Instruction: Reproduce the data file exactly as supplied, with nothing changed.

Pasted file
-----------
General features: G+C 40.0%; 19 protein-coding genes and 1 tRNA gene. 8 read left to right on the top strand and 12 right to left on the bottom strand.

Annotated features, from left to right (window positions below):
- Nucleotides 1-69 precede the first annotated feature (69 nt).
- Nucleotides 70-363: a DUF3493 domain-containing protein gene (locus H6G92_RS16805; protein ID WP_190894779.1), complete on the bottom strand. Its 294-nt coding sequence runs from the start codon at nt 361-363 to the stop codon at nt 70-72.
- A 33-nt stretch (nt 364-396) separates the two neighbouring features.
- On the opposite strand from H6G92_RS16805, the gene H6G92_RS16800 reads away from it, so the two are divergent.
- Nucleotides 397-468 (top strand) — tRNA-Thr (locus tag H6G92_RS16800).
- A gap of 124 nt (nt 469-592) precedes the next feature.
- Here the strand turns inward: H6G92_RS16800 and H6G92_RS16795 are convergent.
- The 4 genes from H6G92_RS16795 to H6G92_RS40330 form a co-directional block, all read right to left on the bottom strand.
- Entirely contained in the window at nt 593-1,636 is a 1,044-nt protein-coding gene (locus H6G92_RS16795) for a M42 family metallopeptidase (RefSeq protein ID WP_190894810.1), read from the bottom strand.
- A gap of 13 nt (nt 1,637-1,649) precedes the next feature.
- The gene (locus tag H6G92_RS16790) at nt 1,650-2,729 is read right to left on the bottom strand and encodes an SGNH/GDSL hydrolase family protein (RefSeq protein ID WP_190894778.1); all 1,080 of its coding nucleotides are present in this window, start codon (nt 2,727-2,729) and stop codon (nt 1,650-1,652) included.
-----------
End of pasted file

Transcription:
General features: G+C 40.0%; 19 protein-coding genes and 1 tRNA gene. 8 read left to right on the top strand and 12 right to left on the bottom strand.

Annotated features, from left to right (window positions below):
- Nucleotides 1-69 precede the first annotated feature (69 nt).
- Nucleotides 70-363: a DUF3493 domain-containing protein gene (locus H6G92_RS16805; protein ID WP_190894779.1), complete on the bottom strand. Its 294-nt coding sequence runs from the start codon at nt 361-363 to the stop codon at nt 70-72.
- A 33-nt stretch (nt 364-396) separates the two neighbouring features.
- On the opposite strand from H6G92_RS16805, the gene H6G92_RS16800 reads away from it, so the two are divergent.
- Nucleotides 397-468 (top strand) — tRNA-Thr (locus tag H6G92_RS16800).
- A gap of 124 nt (nt 469-592) precedes the next feature.
- Here the strand turns inward: H6G92_RS16800 and H6G92_RS16795 are convergent.
- The 4 genes from H6G92_RS16795 to H6G92_RS40330 form a co-directional block, all read right to left on the bottom strand.
- Entirely contained in the window at nt 593-1,636 is a 1,044-nt protein-coding gene (locus H6G92_RS16795) for a M42 family metallopeptidase (RefSeq protein ID WP_190894810.1), read from the bottom strand.
- A gap of 13 nt (nt 1,637-1,649) precedes the next feature.
- The gene (locus tag H6G92_RS16790) at nt 1,650-2,729 is read right to left on the bottom strand and encodes an SGNH/GDSL hydrolase family protein (RefSeq protein ID WP_190894778.1); all 1,080 of its coding nucleotides are present in this window, start codon (nt 2,727-2,729) and stop codon (nt 1,650-1,652) included.